My Thirty-Second Year

this-lady-is-32-todayToday is my thirty-second birthday, quite honestly, throughout most of the week, I forgot. Birthdays have never been a big deal in my family, we celebrate with dinner and a couple of gifts, but otherwise it’s a typical day with some flair thrown in.

This year, I am happy to spend time at home, and with my family. Having a birthday so close to the holiday season has been a balancing act between wonderful and crappy my entire life. As a kid, it’s not great – you’re usually going back to school, it’s cold outside, family smashes your birthday and the holidays together into one celebration, and people just forget. As an adult, you are usually heading back into the real world after some time off, but the proximity to the new year is very beneficial. As I’ve been reflecting on what 2016 has been, and who I was in it, I get to start over in the new year and also in my thirty-second year. The symmetry is not lost on me.

When I was younger one of my favorite things to do was put in old home movies and watch the smaller version of myself, and my cousins running around during holiday celebrations. One video in particular is my favorite: I was one, and it was the celebration for all of the early birthdays of the year – myself, my mom, aunt, and uncle. I am in a classic 80’s peasant top strapped in my highchair with some cake in front of me. The chaos of my older cousins running around me as the adults share stories, laugh, play with the kids, and eat some cake. Seeing my family from this angle was always so entertaining to me. This is the first piece of footage on this tape, it progresses through the years – the kids get bigger, the adults get older, new children are added [HELLO, Laura!], sometimes the adults change, but the dynamic is still the same. Family celebrating each other.

It’s no surprise that I prefer to spend my birthday relaxed and with family, it’s been the standard for my entire life, and probably well before I was born. No need for a big party, or anything fancy. Gimme some good food, laughs, maybe some cake, and time to hang out with the people I love!

Happy Emily’s Birthday to you!

A Letter to the Person Saving My Best Friend


I’ve thought a lot about you in the last four days, which is interesting considering I’ve never met you and chances are that I never will. There are laws that keep us a part. To be honest, I still struggle to understand those laws, but I know they are there to protect us both.

I wonder where you’re from, what your life is like, and your motivation to do such a selfless thing. Are you spending time with family this weekend? Do you celebrate Christmas? Is there snow on the ground where you are? Are you anxious about what all of this means for you? I wish I knew more about what this means for you.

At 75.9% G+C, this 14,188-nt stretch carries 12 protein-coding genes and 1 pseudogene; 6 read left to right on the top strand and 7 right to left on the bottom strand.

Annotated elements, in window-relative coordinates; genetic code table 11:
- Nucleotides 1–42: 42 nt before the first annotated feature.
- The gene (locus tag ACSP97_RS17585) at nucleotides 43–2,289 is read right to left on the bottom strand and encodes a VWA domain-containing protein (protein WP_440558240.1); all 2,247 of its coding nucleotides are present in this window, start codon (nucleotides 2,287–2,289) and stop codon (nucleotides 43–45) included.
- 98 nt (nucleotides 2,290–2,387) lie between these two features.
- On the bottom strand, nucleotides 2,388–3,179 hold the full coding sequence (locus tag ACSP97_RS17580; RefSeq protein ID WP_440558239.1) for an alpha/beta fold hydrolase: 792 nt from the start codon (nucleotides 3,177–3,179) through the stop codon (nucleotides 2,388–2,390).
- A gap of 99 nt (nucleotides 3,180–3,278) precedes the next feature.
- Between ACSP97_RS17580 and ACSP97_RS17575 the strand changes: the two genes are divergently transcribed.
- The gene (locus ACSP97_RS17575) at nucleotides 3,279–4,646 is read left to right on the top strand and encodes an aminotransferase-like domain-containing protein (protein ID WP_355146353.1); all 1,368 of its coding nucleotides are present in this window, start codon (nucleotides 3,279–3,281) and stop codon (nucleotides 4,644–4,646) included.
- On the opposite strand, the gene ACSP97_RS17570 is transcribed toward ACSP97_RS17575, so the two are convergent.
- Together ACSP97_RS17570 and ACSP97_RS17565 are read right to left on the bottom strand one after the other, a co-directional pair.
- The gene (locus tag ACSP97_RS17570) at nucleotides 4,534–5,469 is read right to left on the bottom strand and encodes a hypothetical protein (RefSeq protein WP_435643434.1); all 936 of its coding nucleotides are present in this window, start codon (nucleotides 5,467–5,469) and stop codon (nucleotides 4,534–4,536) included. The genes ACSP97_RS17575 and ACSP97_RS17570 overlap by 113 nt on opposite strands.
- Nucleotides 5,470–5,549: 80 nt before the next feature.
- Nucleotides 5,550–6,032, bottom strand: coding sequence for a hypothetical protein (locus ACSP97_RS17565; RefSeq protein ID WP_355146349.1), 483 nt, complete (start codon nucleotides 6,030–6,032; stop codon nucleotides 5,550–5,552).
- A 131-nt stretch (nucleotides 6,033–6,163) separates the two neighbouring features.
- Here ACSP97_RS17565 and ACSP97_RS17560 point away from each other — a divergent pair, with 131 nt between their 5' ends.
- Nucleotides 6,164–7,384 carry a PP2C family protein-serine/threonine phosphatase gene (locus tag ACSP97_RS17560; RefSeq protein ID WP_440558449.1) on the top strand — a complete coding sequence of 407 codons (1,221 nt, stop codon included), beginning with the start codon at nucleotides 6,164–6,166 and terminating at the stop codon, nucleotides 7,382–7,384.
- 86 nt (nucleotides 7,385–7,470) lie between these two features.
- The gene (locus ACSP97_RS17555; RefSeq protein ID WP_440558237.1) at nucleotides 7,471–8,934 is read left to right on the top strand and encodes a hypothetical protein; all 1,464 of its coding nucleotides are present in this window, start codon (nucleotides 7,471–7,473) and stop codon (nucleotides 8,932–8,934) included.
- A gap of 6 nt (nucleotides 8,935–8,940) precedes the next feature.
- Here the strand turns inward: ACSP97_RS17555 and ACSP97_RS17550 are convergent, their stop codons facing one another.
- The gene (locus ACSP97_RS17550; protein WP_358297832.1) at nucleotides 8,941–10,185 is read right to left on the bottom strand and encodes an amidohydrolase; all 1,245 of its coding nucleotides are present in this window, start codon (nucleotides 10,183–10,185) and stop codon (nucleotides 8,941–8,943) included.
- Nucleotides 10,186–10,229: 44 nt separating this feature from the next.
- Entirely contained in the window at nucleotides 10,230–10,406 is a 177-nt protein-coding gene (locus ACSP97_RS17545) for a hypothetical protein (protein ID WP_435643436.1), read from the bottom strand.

All I know is what it means for me. It means that I have the potential to live out the rest of my life with my best friend, that my husband might be able to think beyond the next 18 months, and that we could, once again, push play on our lives. You see, for the last year, almost exactly a year, our lives have been on hold. We have been living week to week, treatment day to treatment day waiting for the appointment where they say we are ready for the next step. Two months of hoping it was just the flu or bronchitis, another month to find the right treatment plan, and six months of treatment. The time has come, you’ve entered our lives and yet, I know no more about you than any stranger I see walking down the street.

But here I sit, on Christmas Eve, thinking about you and hoping you realize the gift you’ve given my little family. We are able to spend the next few days enjoying time with our families and with each other. We are starting 2017 knowing there is a plan, and what the next step is. It’s comforting. You’ve offered us comfort for the holiday season, and come the day when our lives collide, you will give us hope. Hope that, finally, there is a treatment that will give us more time. It will be the biggest fight of our lives, there will be days where we will be terrified, tired, hopeless, and desperate for relief. There will be days where I forget to be grateful, for you, your family, your selflessness, and the gift you gave us. Please know, that even on those days, deep down, I will be thinking of you.

I hope that someday I will be able to express my gratitude so that you will be able to feel it. I hope that on this holiday weekend that you are happy, that you find time to laugh, and spend time with the people you love. Please know that we will be able to do that because of you.

A Snow Day


All week long the people of southeastern Michigan had been talking about the impending snow storm. It seemed as though it was anything anyone could talk about. Chatter of weekly plans turned into grumblings about snow. Not really the uplifting and anticipatory conversation we’re all used to.

As someone who is usually not a fan of snow, I was dreading the change in weather, that is until Sunday when it actually started snowing. We had no plans, the grocery shopping had been done, errands were checked off the to-do list on Saturday, and our plan was to enjoy a day on the couch. With six inches of snow accumulating outside there’s not much you can do but sit back, relax, and watch the world turn to white.

My entire Sunday was spent on the couch watching movies with Justin while some chicken enchilada soup simmered in the crockpot. It was relaxing and exactly what I needed. As the evening rolled in I let my hopes of a Monday snow day grow and started thinking of all the things I’d do if I was given a second day within the four walls of our house. It wasn’t long after that I got the text message from my boss, a snow day was granted. A day with no expectation and no where to go.